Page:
How to avoid a 6-figure tax penalty on foreign bank accounts
You may have heard of FBAR filing, but you don’t know what it is. FBAR stands for “Foreign Bank Account Report”, and refers to FinCen Form 114, Report of Foreign Bank and Financial Accounts. What does it entail? Well, whether you’re an ex-pat or U.S.-based, you may need to report your foreign accounts to the U.S. Department of the Treasury by April 15 — or face costly tax penalties. You need to disclose if combined balances exceed $10,000 at any point during the year, you have “financial interest” or “signature authority” over accounts – regardless of whether they produced income…
The maximum penalty for willful violations is $129,210 or 50% of the amount you failed to report.
The anti-money laundering Bank Secrecy Act of 1970 requires Americans with overseas assets to disclose holdings. While most Americans know to file taxes, the FBAR can be easy to overlook. One problem: You can’t file this using commercial tax software. Instead, account owners must file the FBAR digitally through the Financial Crimes Enforcement Network’s Report 114. One big difference between regular taxes and the FBAR is you report each account’s maximum balance during any point in the year instead of the year-end total.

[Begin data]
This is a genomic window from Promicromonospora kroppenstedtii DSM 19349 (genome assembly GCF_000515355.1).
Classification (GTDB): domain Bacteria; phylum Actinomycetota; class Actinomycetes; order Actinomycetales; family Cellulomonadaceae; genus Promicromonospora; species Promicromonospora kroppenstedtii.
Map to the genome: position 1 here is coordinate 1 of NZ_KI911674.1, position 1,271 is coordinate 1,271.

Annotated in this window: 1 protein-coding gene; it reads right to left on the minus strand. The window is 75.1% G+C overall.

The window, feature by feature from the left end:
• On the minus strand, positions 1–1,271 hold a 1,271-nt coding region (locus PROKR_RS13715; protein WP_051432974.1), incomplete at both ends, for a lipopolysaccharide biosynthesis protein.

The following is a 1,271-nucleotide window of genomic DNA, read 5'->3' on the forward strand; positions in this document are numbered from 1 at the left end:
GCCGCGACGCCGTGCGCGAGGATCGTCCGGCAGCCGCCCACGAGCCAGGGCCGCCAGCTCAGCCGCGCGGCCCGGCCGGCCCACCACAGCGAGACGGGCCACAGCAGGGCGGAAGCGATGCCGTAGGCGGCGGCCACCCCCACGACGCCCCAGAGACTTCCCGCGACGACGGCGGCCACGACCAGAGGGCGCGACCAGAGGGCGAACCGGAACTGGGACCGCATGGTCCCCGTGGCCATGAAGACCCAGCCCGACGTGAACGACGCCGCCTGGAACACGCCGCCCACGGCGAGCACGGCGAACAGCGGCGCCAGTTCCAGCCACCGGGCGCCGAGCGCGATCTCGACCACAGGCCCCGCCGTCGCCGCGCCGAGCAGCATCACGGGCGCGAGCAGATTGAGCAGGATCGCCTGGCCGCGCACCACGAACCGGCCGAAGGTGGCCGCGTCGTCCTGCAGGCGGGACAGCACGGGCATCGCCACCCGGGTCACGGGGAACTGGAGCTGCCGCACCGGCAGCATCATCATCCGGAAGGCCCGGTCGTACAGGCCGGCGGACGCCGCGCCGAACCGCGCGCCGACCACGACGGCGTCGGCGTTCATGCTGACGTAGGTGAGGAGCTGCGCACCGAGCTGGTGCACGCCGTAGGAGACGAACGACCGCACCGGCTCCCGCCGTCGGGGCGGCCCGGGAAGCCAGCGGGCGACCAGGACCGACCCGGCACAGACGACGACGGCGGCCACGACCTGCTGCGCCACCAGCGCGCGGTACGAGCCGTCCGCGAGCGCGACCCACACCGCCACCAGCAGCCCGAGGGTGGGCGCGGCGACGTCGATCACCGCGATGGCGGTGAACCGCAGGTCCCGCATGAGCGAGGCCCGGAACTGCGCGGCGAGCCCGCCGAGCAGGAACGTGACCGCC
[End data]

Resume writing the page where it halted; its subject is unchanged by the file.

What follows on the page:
For example, let’s say you had a foreign bank account with a $7,000 balance for most of the year. If the amount jumps to $100,000 for one day, you’ll report $100,000 on the FBAR. But you don’t pay taxes on that amount. Another point of confusion is which accounts to disclose on the FBAR, which may include bank accounts, brokerages, or even trusts. You may not realize you need to report accounts if you have “a financial interest” or “signature authority”. If you’re overseeing accounts for retired parents in Germany, for example, you may need to disclose those. The definitions are really broad as far as what must be reported.
50% of the amount you failed to disclose
If you don’t file the FBAR when required, penalties may depend on whether it’s seen as a “willful” or “non-willful” violation. While the maximum fee for a mistake is $12,921, a willful violation may incur a whopping $129,210 penalty or 50% of the amount you failed to disclose, whichever is greater. That means if you willfully didn’t report $1 million in a foreign account, you may have to pay a $500,000 fee.
It’s one of the biggest hammers in the code. The penalties aggressively and actively encourage compliance. And in extreme cases, there are criminal penalties that may include jail time. Ultimately, disclosure is your friend.